https://www.google.com/amp/s/tropicalselfsufficiency.wordpress.com/2017/01/24/edible-hibiscus-abelmoschus-manihot/amp/

hey thats my website! yes the plant is abelmoschus manihot. i believe i have about 6 varieties of edible hibiscus currently

56
Tropical Fruit Discussion / Re: Chop and Drop suggestions
« on: March 24, 2020, 03:41:22 PM »
youre absolutely right. and i do have my moringas and comfreys (dont grow so well without chicken poop because of the infertility at this point) but i gotta work with what grows here. tree farming is all about maintenance and good design :). i do not allow the guinea to be in my tree cropping rows and just in my mow rows. would i rather be mowing weekly around each individual tree like most people here do? having a lawn with my 'orchard' of trees at some sort of strange distance from another. then bring in inputs to mulch and fert my trees? nope im trying to grow biomass to feed the soil everywhere to grow a forest. i can mow my entire 3.5 acre plots in 5 hours. doing that once a month isnt such a big deal. especially if i space it out. raking and mulching takes a little longer. thats why im trying to grow my biomass in place so i dont have to haul my mulch.


this was my original system. mowing the wainaku grass. ive now decided to plant guinea in the mow zone to create more biomass to feed my cropping row. coconuts and bananas with edible hibiscus, cassava, sugarcane, coleus, squash, blue basil, bush basil, Plectranthus barbatus and cosmos. the entire row besides the coconuts are used for mulch. add on the guinea in the mow row and i can add 2' of mulch per month to each coconut. now were talking. the border row is full of crotalaria, gliricidia, inga and a few trema. only the trema are large enough to harvest biomass. but the future looks strong for the trees. the cropping row was planted in november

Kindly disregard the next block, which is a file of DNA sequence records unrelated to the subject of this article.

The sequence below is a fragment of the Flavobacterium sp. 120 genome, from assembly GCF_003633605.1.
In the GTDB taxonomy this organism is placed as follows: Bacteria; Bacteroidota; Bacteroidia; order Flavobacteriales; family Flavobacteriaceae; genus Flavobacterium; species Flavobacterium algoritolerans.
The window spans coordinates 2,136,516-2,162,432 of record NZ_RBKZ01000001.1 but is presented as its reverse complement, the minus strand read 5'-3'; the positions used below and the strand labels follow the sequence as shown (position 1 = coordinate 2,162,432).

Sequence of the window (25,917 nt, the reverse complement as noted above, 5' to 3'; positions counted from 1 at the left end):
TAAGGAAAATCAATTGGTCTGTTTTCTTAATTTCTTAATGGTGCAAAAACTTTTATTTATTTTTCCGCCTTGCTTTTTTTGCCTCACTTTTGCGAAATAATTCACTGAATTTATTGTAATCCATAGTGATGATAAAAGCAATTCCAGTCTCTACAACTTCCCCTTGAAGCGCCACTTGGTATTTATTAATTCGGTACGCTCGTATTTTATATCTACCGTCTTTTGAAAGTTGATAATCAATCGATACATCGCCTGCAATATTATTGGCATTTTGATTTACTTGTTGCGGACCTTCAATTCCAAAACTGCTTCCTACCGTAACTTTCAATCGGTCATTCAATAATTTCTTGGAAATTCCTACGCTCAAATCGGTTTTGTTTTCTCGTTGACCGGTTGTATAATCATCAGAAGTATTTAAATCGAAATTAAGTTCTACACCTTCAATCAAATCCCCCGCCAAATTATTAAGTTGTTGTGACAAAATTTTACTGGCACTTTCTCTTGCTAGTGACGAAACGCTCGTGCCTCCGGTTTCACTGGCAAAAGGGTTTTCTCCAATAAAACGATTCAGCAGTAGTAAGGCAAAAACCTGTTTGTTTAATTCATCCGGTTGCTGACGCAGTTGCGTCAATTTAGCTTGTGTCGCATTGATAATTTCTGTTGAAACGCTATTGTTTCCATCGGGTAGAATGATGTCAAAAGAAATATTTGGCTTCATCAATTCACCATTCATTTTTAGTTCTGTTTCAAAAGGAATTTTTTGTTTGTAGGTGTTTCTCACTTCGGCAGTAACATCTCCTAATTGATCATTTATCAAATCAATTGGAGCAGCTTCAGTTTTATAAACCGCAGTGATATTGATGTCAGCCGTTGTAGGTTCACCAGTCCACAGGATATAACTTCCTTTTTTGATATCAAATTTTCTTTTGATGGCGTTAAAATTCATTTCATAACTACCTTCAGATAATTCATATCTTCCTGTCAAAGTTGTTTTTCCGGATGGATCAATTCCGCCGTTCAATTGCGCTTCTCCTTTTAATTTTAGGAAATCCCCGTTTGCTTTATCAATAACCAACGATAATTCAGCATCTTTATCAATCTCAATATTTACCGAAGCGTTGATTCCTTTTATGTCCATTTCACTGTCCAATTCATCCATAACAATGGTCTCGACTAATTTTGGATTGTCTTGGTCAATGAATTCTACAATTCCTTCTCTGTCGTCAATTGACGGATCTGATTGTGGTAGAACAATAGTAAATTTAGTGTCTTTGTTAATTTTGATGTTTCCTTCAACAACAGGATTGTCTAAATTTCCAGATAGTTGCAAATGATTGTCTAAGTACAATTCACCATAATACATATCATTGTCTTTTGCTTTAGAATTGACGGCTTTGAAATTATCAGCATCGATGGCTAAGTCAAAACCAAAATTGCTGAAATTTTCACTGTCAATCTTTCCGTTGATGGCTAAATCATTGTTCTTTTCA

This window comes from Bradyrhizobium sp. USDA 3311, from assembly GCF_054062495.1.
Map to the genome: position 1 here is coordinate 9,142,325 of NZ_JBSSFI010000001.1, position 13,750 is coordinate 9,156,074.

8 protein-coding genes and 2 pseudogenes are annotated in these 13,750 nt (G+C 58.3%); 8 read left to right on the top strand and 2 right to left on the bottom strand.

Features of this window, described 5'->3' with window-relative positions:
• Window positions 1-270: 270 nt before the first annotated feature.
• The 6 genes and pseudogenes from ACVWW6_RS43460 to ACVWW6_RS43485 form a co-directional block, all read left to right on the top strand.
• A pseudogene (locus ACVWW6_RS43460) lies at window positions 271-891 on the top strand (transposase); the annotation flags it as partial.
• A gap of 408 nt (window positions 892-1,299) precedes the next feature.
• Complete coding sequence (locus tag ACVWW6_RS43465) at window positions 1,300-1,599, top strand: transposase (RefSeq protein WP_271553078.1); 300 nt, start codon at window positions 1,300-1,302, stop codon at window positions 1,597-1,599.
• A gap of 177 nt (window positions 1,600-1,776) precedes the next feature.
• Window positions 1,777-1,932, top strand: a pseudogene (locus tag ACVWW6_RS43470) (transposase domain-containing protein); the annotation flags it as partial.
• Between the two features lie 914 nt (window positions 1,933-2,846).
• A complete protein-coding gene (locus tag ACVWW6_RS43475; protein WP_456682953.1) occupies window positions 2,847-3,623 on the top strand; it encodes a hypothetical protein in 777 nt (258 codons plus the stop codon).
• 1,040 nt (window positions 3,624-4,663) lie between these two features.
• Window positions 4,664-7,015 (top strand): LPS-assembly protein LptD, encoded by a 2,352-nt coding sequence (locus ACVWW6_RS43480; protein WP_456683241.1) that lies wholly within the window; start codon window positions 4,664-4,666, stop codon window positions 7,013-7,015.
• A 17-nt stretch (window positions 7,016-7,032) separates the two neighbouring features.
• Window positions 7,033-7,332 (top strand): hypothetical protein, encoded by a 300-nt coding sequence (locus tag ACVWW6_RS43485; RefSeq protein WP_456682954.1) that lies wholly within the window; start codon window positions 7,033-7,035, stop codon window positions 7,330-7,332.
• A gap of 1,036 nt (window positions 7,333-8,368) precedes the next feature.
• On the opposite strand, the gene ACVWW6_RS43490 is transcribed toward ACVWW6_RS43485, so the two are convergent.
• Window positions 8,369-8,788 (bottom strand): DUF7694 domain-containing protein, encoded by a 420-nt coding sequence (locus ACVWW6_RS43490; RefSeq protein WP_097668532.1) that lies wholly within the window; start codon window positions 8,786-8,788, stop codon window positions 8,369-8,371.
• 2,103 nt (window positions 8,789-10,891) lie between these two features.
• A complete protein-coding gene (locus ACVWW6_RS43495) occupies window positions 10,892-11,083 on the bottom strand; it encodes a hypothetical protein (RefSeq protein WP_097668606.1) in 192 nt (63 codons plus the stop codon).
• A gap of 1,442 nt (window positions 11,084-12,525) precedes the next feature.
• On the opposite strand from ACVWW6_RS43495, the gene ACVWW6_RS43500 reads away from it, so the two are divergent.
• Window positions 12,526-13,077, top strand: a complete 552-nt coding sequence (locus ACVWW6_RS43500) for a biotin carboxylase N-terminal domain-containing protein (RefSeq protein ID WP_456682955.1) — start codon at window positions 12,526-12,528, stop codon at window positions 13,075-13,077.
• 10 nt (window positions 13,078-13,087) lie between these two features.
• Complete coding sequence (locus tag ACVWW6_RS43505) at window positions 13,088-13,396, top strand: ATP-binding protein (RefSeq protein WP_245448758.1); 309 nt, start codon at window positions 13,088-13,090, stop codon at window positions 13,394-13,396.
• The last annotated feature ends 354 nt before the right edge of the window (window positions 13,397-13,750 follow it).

got the guinea in last week. update will be reported


these photos are younger zones but already planted the guinea in them. just came through last week and cut down all the sunn hemp, cosmos and some of the crotalaria. the trees have been in the system 2 months. replanted with mexican sunflower cassava and a few other vigorous cuttings. we shall watch the progress unfold




57
Tropical Fruit Discussion / Re: Chop and Drop suggestions
« on: March 23, 2020, 03:52:56 PM »
One idea I tried is to just plant lemongrass in a ring around individual trees or as a border. This is an example of what I did as a border planting @ 1 foot spacing along raised tree beds. I put in rooted single stem divisions with a spoonful of fertilizer at the start of rainy season. From an established clump you can get 50-100 stems. They decline after a few seasons as the stems grow upwards and lose their connection to ground. Cut them off with a hand pruning saw.